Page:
In all five lakes, phytoplankton was most abundant in the chemocline, which is characterized by sharp gradients of physico-chemical indices. A zone with a high content of oxygen and the hydrosulfuric zone are only 10–30 cm distant from each other. According to quantitative parameters, the phytoplankton abundance in the chemocline can be estimated as moderate and intensive blooming, and in KS as hyper-blooming. That layer also accounted for a peak of Chl a fluorescence, a high maximum quantum yield of primary photochemistry, activity of electron transport and photosynthetic performance of PSII, as well as low heat dissipation. Cryptophytes are especially well adapted to the layers demonstrating the highest values of the measured parameters of Chl a fluorescence. The quantum yield of primary photochemistry in the layers dominated by cryptophytes was 0.70–0.77, which are similar to the maximal values determined in algal cultures (Falkowski and Raven, 2007). The layer with the dominance of the mixotrophic algae microorganisms such as Rhodomonas sp., Cryptomonas sp. and Euglena sp. is typical for the coastal lakes separated from the White Sea. This layer is always located close to the level of zero Eh or overlaps it. The only lake without a mixotrophic algae layer is EL; however, this niche seems to be occupied by ciliates that are especially numerous in the chemocline of this lake (Krasnova et al., 2015a), and many of them have photosynthetic endosymbionts.

The lower part of the chemocline is a habitat for anoxygenic phototrophs-green sulfur bacteria. Stratified lakes are inhabited by different groups of green sulfur bacteria with different spectral properties. A maximum fluorescence at 765–770 nm following excitation at 410 nm is typical for green colored bacteria; emission at 735–740 nm characterizes brown colored ones. The width and the height of an integrated fluorescence band depend on their ratio (Orf and Blankenship, 2013; Kharcheva et al., 2016).

The most intriguing feature of the vertical distribution of the phototrophs in the salt lakes separated from the White Sea is an algal bloom at the chemocline. The question must therefore be asked what factors permit photosynthetic organisms to proliferate in such great abundance and why in this particular layer.

Light is essential for photosynthesis. In the studied lakes, 50%–90% of the solar energy is dissipated in the surface stratum where phototrophs are few. According to illuminance measurements, just 1%– 10% of sunlight reaches the upper colored layer with abundant green algae; the colored layer with mixotrophic organisms is situated close to the compensation depth. Nevertheless, the environment is favorable for them. While in the surface waters we registered photoinhibition of PSII and enhanced quantum heat dissipation, in the chemocline these parameters indicate optimal physiological status of the phytoplankton. Green sulfur bacteria exist in very shadowed conditions, just tenths and hundredths of a percent of the surface sunlight reaches their layer. The other factor favoring the habitation of photosynthetic microbes is the high concentration of biogenic elements in the chemocline, which serve as a nutricline between surface water which is limited by low nutrient concentrations and the lower levels which are limited by light. In the studied lakes this is true not only for algae but also for anoxygenic phototrophic bacteria.

The toxicity of sulfide to oxygenic phototrophs affects the diversity of the algae near the chemocline to only a few dominating species which account for 50%–100% of the phytoplankton biomass. The mixotrophic flagellates Rhodomonas sp., Cryptomonas sp., and Euglena sp. in the studied lakes seem to be resistant to H2S. We are not the first to notice active photosynthesis in a sulfide environment: strains of cyanobacteria are able to photosynthesize at low concentrations of hydrogen sulfide (Weller et al., 1975; Oren et al., 1979; Castenholz and Utkilen, 1984; Okada et al., 2007). The heterotrophic dinoflagellate O. marina encountered in the chemocline of LZC and KS is able to live in the presence of hydrogen sulfide (Altenbach et al., 2012), which enables that predator to use food resources in the chemocline inaccessible to obligate aerobes.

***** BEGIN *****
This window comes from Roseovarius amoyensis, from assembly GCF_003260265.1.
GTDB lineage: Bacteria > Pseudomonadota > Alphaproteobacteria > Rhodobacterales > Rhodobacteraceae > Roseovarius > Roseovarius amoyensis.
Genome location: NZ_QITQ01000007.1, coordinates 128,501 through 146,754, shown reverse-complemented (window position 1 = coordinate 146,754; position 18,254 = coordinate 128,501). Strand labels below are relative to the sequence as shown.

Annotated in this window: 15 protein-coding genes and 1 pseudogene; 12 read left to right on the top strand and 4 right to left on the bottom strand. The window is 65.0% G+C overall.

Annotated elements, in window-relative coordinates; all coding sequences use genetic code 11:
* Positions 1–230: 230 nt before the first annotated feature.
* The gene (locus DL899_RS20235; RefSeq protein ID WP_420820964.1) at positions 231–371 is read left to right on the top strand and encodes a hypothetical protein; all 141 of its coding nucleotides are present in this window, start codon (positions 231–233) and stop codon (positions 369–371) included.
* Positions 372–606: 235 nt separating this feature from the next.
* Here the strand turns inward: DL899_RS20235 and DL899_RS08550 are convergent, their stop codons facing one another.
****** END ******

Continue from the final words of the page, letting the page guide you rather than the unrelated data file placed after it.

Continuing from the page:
Of particular interest is the close proximity of the mixotrophic layer and the layer of anoxigenic autotrophs. Previously, we assumed that mixotrophs can swallow bacteria or assimilate the products of their vital activity. However, chlorophyll a fluorescence parameters in the mixotrophic layer indicate effective photosynthesis, rather than saprotrophic nutrition. This problem requires further study, but at this stage we are inclined to think that mixotrophs are attracted to the redox interface by upward diffusion of nutrients. The role of sulfur bacteria is that they catch the hydrogen sulfide coming from below, and make oxygenic photosynthesis possible in the overlying layer.

5 CONCLUSION

1. The typical hydrological structure of the studied coastal lakes at different stages of separation from the sea consists of 5 strata: 1) a surface stratum with lower salinity than that of the remaining water column, 2) a pycnocline, 3) a saline aerobic intermediate layer, 4) the chemocline, 5) anaerobic bottom water.

2. The position of the colored layers and their properties are determined by the vertical physical and chemical stratification in the lakes: 1) near the compensation depth a greenish layer is found with abundant phytoplankton; 2) a red, pink or greenish layer of mixotrophic microorganisms is situated in the chemocline above the oxic-anoxic interface; 3) below the boundary between oxidized and reduced environments a turbid green or brown high-density bloom of anoxygenic phototrophs appears; 4) the bottom water is colored grey or greenish-grey by green sulfur bacteria and their decay products.

3. The maximum density of the phototrophs appears in the chemocline, at the boundary of aerobic and anoxic waters. Their environment is characterized by low illuminance (below the compensation depth of 1% of sunlight penetration), high nutrient concentrations, and low concentrations of H2S.

4. In the chemocline, the photosynthetic apparatus of the phototrophs is characterized by high values of the maximum quantum yield of primary photochemistry (φPo=Fv/Fm), the activity of electron transport (φEo), the photosynthetic performance of PSII (PIABS), the fraction of the active centers (ABS/RC), and by low values of heat dissipation (φDo).

5. Analysis of the biophysical parameters shows that in the chemocline environment the functional status of the cryptophyte algae photosynthetic apparatus is more efficient than that of the green algae, allowing them to effectively photosynthesize below the compensation depth.

6. The high intensity of photosynthesis in the mixotrophic layer suggests that mixotrophs provide phototrophic type of nutrition, rather than a saprotrophic one. The role of the bacterial layer is to catch the hydrogen sulfide and keep the overlying layer of water safe for oxygenic photosynthesis.

Electronic supplementary material

Supplementary material (Supplementary Figs.1–6) is available in the online version of this article at https://doi.org/10.1007/s00343-018-7323-2.